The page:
Well, earlier this month, he tweeted:
“Tesla has suspended vehicle purchases using Bitcoin. We are concerned about rapidly increasing use of fossil fuels for Bitcoin mining and transactions, especially coal, which has the worst emissions of any fuel.
Cryptocurrency is a good idea on many levels and we believe it has a promising future, but this cannot come at great cost to the environment.
Tesla will not be selling any Bitcoin and we intend to use it for transactions as soon as mining transitions to more sustainable energy. We are also looking at other cryptocurrencies that use <1% of Bitcoin’s energy/transaction.”
Let’s clear up some of the confusion.
First, this concern does not apply to all cryptocurrencies.
There are two main blockchain systems used for verification. One is “proof of work,” which is the original mechanism. It is used by bitcoin and the first iteration of Ethereum, among others. It does indeed require massive computing power to mine new coins.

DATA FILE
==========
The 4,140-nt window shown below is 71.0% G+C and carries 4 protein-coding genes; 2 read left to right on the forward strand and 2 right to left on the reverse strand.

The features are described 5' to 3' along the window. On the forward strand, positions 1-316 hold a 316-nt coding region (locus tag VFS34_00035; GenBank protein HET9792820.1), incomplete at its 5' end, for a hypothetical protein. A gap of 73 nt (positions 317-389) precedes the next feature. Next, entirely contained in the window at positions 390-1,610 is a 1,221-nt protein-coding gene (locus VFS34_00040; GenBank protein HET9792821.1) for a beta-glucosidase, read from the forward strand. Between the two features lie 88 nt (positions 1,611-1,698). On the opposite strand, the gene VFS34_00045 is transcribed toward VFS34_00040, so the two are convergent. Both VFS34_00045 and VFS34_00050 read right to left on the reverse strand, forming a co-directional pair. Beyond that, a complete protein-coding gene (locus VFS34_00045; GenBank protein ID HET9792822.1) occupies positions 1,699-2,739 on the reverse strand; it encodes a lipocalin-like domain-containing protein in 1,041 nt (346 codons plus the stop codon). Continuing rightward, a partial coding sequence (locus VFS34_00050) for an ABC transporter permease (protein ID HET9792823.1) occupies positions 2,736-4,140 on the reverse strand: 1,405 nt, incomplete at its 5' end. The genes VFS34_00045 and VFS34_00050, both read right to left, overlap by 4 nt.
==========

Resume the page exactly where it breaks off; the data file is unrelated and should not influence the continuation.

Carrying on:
The other mechanism is “proof of stake.” It is newer and powers many new altcoins (cryptos other than bitcoin). Longtime MoneyWire readers know that as bullish as I am on bitcoin, I expect even bigger gains from these smaller, lesser-known altcoins that haven’t gotten 1/100th the attention bitcoin has.
We don’t need to go get all technical on the differences between the two mechanisms. The important point is that newer proof-of-stake systems use much less energy.
Still, bitcoin is the biggest and best-known cryptocurrency, so let’s look at proof of work systems and if the problem is really that bad. If you just read the headlines, you might be surprised.